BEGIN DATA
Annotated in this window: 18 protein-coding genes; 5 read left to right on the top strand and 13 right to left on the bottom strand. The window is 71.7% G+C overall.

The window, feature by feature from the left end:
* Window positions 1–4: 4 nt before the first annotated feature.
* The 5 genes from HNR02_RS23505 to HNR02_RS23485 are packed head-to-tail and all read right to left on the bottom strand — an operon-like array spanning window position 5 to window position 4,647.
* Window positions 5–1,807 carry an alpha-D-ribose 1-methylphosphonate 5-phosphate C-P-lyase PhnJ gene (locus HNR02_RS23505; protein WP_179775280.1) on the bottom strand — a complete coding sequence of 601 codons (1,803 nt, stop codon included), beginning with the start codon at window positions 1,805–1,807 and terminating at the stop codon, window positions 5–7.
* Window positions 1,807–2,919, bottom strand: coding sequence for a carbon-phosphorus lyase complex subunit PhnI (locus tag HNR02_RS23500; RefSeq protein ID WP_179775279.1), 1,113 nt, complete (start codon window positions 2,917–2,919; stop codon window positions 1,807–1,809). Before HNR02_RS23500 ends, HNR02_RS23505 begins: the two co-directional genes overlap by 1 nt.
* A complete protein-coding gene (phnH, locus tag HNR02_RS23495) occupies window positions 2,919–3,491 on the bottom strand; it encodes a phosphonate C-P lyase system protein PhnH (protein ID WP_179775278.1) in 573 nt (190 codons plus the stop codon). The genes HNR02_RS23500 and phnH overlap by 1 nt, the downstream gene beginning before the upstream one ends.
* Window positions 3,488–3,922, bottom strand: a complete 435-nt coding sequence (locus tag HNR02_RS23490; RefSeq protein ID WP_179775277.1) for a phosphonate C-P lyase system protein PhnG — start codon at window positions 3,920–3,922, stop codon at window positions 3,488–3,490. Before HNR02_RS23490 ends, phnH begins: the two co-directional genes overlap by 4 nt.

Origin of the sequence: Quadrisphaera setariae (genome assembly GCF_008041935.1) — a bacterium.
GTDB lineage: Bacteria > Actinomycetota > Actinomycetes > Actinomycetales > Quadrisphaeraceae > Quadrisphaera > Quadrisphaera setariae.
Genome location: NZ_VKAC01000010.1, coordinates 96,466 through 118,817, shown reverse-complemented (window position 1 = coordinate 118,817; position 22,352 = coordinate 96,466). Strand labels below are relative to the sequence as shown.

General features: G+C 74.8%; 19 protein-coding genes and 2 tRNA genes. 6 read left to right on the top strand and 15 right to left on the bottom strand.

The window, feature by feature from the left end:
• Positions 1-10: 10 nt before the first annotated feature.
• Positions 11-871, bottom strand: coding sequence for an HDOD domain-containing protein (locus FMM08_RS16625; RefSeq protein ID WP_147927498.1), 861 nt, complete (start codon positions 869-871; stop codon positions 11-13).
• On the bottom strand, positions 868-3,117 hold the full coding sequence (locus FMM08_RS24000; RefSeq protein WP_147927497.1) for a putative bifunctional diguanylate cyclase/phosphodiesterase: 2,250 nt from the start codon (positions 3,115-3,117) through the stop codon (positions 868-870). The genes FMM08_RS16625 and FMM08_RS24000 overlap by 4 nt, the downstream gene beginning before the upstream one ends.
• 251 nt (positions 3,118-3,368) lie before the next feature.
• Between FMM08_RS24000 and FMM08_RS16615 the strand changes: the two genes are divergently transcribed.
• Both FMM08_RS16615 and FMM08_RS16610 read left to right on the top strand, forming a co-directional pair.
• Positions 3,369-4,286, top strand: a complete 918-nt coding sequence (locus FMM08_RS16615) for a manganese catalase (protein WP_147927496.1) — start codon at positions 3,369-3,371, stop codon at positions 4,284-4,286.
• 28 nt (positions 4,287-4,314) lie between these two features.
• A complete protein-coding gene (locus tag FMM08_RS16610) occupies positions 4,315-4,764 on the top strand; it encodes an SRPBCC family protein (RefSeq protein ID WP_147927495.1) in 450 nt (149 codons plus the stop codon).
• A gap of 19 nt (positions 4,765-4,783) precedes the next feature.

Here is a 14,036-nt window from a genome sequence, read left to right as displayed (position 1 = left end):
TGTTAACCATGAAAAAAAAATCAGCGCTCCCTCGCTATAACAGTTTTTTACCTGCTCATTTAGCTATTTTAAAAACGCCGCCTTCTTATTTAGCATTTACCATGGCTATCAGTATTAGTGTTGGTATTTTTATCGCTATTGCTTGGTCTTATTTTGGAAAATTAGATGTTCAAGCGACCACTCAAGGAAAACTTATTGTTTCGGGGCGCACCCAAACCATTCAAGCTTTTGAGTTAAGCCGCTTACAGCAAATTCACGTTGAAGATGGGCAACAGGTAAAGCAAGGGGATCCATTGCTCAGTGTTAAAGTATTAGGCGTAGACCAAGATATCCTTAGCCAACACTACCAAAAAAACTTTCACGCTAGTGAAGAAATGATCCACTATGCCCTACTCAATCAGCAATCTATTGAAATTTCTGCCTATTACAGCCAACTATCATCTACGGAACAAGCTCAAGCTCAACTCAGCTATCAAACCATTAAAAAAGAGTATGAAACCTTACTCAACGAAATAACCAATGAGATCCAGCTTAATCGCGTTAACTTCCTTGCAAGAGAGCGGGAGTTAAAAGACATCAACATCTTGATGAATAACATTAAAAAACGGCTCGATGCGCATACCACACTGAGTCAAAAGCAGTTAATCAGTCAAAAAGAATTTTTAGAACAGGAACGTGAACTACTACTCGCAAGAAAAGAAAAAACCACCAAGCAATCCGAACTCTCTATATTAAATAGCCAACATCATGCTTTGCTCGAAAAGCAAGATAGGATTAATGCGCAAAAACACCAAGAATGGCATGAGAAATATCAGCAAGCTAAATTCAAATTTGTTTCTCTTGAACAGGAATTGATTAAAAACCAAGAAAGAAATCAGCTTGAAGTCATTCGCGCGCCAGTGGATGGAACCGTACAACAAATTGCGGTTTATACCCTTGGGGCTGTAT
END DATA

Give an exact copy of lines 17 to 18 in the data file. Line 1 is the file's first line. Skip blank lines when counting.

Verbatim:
• 251 nt (positions 3,118-3,368) lie before the next feature.
• Between FMM08_RS24000 and FMM08_RS16615 the strand changes: the two genes are divergently transcribed.